Pliny the Elder’s History: Recording the past in the Naturalis Historia

Pliny the Elder’s History: Recording the past in the Naturalis Historia

By Arnoldus van Roessel

Master’s Thesis, University of Victoria, 2018

Abstract: Pliny’s Naturalis Historia is remarkable for its references to its sources throughout the text. There is little space between citations in the text, and Pliny provides much information in indirect statements. As a result, scholarship previously treated the work as a compilation. Pliny appeared to echo his sources, and so he provided a treasury of literary fragments which scholars attempted to extract.

More recent scholarship has observed that Pliny’s use of the auctores is more involved than mere repetition. He criticizes, questions, compares, contrasts, and denies their statements. Similarly, recent scholarship, notably Doody, has demonstrated that identifying the Naturalis Historia as an encyclopedia is anachronistic, but both Doody and Naas make only passing remarks about the text being a historia.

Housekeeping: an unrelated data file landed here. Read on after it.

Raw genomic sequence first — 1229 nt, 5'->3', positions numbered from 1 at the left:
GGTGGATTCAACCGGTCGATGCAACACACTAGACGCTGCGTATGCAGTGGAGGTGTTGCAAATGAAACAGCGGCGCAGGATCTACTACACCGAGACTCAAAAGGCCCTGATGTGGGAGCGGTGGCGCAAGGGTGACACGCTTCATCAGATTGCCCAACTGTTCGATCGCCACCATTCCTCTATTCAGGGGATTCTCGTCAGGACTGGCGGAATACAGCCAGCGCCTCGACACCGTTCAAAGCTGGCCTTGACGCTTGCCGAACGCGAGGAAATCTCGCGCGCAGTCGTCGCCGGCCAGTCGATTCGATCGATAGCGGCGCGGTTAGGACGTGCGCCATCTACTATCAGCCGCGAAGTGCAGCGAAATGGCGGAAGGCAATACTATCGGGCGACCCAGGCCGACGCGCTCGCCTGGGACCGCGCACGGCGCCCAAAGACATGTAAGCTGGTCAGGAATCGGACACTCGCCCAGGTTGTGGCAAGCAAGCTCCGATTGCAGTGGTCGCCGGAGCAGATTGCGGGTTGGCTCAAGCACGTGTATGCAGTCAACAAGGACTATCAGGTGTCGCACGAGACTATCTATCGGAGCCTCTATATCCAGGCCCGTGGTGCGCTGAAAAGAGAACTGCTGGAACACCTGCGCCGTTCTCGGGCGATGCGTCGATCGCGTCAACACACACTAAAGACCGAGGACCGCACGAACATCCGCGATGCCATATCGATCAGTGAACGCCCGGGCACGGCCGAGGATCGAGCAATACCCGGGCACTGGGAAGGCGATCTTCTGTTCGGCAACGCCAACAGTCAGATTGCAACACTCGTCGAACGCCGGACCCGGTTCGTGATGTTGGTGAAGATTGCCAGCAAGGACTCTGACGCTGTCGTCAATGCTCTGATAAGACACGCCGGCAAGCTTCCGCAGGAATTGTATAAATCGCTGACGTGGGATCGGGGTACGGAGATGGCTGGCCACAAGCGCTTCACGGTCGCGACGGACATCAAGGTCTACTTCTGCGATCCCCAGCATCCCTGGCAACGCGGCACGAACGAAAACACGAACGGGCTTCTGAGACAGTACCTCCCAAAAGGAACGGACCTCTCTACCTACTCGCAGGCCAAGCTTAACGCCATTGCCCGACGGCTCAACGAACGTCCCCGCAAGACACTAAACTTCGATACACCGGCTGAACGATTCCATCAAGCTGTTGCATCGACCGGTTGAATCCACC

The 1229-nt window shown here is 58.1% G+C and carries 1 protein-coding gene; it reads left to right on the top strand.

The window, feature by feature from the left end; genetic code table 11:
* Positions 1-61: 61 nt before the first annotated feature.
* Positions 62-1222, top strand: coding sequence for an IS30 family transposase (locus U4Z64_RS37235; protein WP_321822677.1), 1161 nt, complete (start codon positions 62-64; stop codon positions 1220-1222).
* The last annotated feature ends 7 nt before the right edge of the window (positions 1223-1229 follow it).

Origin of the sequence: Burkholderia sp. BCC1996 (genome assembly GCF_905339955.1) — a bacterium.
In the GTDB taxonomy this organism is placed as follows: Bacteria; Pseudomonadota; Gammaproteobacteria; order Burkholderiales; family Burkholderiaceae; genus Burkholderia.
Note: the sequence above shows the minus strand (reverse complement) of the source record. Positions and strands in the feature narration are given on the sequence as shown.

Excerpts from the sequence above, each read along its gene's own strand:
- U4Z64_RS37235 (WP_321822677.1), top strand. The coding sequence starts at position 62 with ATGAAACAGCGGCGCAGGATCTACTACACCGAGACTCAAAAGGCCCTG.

I argue in this thesis that the Naturalis Historia is a Roman historia and that Pliny’s references to his sources function within this historical project. Pliny’s moral exempla, attempts to perpetuate mos maiorum, and self-professed obligation to the past all reflect the Roman historiographic project of his work. According to this perspective, the Naturalis Historia re-envisions Roman history intellectually. Thereby, Pliny’s work tries to preserve and disseminate knowledge, encourage intellectual pursuits, and hopes for their persistence in posterity.

Click here to read this thesis from the University of Victoria

The Natural History of Pliny in a mid-12th-century manuscript from the Abbaye de Saint Vincent, Le Mans, France – photo by PHGCOM / Wikimedia Commons

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